I am talking about ancient Greek, Roman and Norwegian religions.
When did ancient religions start to lose ground to modern religions such as Catholicism in Europe?
Christianity didn't really begin to crowd out the other religions in Europe until after Constantine and Julian's reigns in the Roman Empire, although well before that time (the 190s CE) the Empire had began an Imperial cult in which the Emperor was revered as a god, which probably resulted in a decline of the older religions. Per Wikipedia, Theodosius I officially stopped support of non-Christian cults in 391, although Rome itself fell only around 85 years later (it was a gradual fall), so I don't know that that would have completely quashed the old school Roman religion centering around Jupiter and Mars and so on that I think you're interested in.
The Roman religion was, of course, just the Greek religion with different names, so I think to an extent the one explains the other (I'm not too familiar with Greek history after Roman dominance anyway, to be honest)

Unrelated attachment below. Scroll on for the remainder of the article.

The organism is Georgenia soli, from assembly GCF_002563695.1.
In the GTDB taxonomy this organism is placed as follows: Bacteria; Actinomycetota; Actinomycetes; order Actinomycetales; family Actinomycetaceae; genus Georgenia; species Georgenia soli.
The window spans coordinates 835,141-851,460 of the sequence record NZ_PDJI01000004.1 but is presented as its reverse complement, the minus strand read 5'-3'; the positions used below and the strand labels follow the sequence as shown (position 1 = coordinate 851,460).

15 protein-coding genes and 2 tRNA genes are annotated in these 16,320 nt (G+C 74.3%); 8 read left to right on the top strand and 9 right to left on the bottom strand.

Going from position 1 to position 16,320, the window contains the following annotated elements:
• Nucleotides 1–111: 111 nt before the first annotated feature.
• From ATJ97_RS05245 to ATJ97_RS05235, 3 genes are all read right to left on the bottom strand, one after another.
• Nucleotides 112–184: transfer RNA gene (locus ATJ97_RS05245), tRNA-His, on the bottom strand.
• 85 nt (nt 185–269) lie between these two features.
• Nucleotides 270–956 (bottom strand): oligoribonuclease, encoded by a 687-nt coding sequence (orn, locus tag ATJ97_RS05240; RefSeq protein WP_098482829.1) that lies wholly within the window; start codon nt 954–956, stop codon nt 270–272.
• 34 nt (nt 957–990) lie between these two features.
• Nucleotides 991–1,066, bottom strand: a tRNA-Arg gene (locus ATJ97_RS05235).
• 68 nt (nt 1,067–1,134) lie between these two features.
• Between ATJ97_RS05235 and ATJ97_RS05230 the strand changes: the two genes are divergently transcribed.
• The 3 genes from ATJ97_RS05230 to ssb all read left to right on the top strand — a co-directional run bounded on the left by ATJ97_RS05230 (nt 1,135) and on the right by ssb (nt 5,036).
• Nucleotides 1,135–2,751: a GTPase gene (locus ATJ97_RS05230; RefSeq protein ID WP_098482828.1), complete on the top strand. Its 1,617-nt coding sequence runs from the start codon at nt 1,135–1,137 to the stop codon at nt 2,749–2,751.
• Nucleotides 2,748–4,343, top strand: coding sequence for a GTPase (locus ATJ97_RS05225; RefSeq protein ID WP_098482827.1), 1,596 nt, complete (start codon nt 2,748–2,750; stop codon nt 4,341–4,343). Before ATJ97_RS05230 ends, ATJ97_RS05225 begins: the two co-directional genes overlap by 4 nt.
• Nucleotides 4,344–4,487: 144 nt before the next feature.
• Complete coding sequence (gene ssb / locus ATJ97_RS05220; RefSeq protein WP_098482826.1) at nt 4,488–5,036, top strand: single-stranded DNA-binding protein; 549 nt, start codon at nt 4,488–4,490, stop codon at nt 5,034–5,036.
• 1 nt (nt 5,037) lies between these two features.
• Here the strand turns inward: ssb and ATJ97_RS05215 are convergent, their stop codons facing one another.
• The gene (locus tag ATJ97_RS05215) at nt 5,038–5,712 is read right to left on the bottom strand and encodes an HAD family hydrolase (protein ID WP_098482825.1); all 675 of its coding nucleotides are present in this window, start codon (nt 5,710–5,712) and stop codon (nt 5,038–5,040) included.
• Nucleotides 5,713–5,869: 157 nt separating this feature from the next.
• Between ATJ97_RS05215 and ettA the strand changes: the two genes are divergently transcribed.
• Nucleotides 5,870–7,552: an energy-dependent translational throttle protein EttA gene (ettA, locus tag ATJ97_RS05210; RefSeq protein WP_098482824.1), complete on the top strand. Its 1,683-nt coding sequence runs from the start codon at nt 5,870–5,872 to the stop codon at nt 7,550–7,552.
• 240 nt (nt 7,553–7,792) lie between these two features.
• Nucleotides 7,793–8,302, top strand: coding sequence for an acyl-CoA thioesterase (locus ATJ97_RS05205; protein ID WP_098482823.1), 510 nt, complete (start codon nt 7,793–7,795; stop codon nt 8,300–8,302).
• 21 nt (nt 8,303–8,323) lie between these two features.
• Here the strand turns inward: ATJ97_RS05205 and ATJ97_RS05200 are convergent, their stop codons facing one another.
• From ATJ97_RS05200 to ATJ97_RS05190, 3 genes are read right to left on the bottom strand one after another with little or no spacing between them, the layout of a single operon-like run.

The "Norse" religion, by which I'm guessing you mean the one where they worshiped Thor and Odin and Freya and so on, was as much a Germanic religion as a Scandinavian one; I think we couple it with the Scandinavians today because that was the version that survived the latest. A lot of what we know about that religion comes from stuff that was written down about it shortly after areas were Christianized, and this apparently was not done in Iceland, for instance, until the 13th century. Otherwise, I believe the Scandinavian countries converted to Christianity between 1000 and 1200. This was generally done by the rulers converting first or having already been Christian before becoming King or the equivalent, and then ordering their people to adopt the religion. The Marches to the east of Germany remained pagan for quite some time as well; if memory serves the Order of the Teutonic Knights was created to push these people back and/or forcibly convert them to Christianity.